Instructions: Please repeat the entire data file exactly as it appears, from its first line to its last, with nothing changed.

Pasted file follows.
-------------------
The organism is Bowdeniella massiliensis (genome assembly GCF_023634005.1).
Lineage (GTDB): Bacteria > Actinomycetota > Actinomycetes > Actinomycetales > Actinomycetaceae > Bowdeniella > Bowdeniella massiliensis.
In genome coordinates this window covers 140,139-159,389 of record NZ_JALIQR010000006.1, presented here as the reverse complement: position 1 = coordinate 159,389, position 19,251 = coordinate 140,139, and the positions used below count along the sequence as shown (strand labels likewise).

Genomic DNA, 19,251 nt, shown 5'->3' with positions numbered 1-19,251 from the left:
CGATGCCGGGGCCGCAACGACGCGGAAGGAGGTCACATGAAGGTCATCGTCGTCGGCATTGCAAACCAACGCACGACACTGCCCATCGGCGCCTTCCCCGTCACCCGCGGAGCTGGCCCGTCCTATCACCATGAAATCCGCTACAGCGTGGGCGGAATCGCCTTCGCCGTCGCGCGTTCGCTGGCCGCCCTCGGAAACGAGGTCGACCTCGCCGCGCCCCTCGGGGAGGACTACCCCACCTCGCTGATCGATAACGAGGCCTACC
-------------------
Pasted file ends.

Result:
The organism is Bowdeniella massiliensis (genome assembly GCF_023634005.1).
Lineage (GTDB): Bacteria > Actinomycetota > Actinomycetes > Actinomycetales > Actinomycetaceae > Bowdeniella > Bowdeniella massiliensis.
In genome coordinates this window covers 140,139-159,389 of record NZ_JALIQR010000006.1, presented here as the reverse complement: position 1 = coordinate 159,389, position 19,251 = coordinate 140,139, and the positions used below count along the sequence as shown (strand labels likewise).

Genomic DNA, 19,251 nt, shown 5'->3' with positions numbered 1-19,251 from the left:
CGATGCCGGGGCCGCAACGACGCGGAAGGAGGTCACATGAAGGTCATCGTCGTCGGCATTGCAAACCAACGCACGACACTGCCCATCGGCGCCTTCCCCGTCACCCGCGGAGCTGGCCCGTCCTATCACCATGAAATCCGCTACAGCGTGGGCGGAATCGCCTTCGCCGTCGCGCGTTCGCTGGCCGCCCTCGGAAACGAGGTCGACCTCGCCGCGCCCCTCGGGGAGGACTACCCCACCTCGCTGATCGATAACGAGGCCTACC